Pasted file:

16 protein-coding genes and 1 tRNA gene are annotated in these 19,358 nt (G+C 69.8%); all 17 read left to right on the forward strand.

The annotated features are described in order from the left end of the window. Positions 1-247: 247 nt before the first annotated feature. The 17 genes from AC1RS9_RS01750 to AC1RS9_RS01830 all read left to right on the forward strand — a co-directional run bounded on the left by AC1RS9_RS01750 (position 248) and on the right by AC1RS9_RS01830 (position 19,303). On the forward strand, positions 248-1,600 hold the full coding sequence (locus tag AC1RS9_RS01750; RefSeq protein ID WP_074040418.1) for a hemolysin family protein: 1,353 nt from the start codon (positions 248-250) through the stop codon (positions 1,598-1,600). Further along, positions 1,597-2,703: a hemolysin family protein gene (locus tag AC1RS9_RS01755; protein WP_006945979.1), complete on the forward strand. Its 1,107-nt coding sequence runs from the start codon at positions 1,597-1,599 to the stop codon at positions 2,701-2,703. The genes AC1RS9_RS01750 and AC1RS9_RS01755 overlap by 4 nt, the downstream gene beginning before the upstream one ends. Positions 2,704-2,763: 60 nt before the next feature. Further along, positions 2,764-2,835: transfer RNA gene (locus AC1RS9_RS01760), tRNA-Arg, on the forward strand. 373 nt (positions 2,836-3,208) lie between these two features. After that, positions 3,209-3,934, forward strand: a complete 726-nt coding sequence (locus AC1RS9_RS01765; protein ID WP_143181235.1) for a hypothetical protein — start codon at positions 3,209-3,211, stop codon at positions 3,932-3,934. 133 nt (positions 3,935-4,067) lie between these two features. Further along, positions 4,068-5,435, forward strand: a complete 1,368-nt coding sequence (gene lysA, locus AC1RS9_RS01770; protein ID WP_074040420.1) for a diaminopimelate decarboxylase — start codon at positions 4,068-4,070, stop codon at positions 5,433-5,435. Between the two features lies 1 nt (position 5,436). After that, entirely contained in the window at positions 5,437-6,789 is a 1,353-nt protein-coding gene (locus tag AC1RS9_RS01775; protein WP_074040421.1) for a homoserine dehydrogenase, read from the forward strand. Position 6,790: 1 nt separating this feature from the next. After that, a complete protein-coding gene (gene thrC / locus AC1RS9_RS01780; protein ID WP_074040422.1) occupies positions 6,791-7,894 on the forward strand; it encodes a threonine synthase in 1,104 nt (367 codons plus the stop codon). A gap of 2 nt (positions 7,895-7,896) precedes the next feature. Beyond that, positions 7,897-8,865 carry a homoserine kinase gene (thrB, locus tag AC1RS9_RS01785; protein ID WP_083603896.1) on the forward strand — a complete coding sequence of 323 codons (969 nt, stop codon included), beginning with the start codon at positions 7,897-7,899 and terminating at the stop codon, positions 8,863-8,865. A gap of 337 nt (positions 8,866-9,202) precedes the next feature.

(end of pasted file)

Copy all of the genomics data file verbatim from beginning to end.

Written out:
16 protein-coding genes and 1 tRNA gene are annotated in these 19,358 nt (G+C 69.8%); all 17 read left to right on the forward strand.

The annotated features are described in order from the left end of the window. Positions 1-247: 247 nt before the first annotated feature. The 17 genes from AC1RS9_RS01750 to AC1RS9_RS01830 all read left to right on the forward strand — a co-directional run bounded on the left by AC1RS9_RS01750 (position 248) and on the right by AC1RS9_RS01830 (position 19,303). On the forward strand, positions 248-1,600 hold the full coding sequence (locus tag AC1RS9_RS01750; RefSeq protein ID WP_074040418.1) for a hemolysin family protein: 1,353 nt from the start codon (positions 248-250) through the stop codon (positions 1,598-1,600). Further along, positions 1,597-2,703: a hemolysin family protein gene (locus tag AC1RS9_RS01755; protein WP_006945979.1), complete on the forward strand. Its 1,107-nt coding sequence runs from the start codon at positions 1,597-1,599 to the stop codon at positions 2,701-2,703. The genes AC1RS9_RS01750 and AC1RS9_RS01755 overlap by 4 nt, the downstream gene beginning before the upstream one ends. Positions 2,704-2,763: 60 nt before the next feature. Further along, positions 2,764-2,835: transfer RNA gene (locus AC1RS9_RS01760), tRNA-Arg, on the forward strand. 373 nt (positions 2,836-3,208) lie between these two features. After that, positions 3,209-3,934, forward strand: a complete 726-nt coding sequence (locus AC1RS9_RS01765; protein ID WP_143181235.1) for a hypothetical protein — start codon at positions 3,209-3,211, stop codon at positions 3,932-3,934. 133 nt (positions 3,935-4,067) lie between these two features. Further along, positions 4,068-5,435, forward strand: a complete 1,368-nt coding sequence (gene lysA, locus AC1RS9_RS01770; protein ID WP_074040420.1) for a diaminopimelate decarboxylase — start codon at positions 4,068-4,070, stop codon at positions 5,433-5,435. Between the two features lies 1 nt (position 5,436). After that, entirely contained in the window at positions 5,437-6,789 is a 1,353-nt protein-coding gene (locus tag AC1RS9_RS01775; protein WP_074040421.1) for a homoserine dehydrogenase, read from the forward strand. Position 6,790: 1 nt separating this feature from the next. After that, a complete protein-coding gene (gene thrC / locus AC1RS9_RS01780; protein ID WP_074040422.1) occupies positions 6,791-7,894 on the forward strand; it encodes a threonine synthase in 1,104 nt (367 codons plus the stop codon). A gap of 2 nt (positions 7,895-7,896) precedes the next feature. Beyond that, positions 7,897-8,865 carry a homoserine kinase gene (thrB, locus tag AC1RS9_RS01785; protein ID WP_083603896.1) on the forward strand — a complete coding sequence of 323 codons (969 nt, stop codon included), beginning with the start codon at positions 7,897-7,899 and terminating at the stop codon, positions 8,863-8,865. A gap of 337 nt (positions 8,866-9,202) precedes the next feature.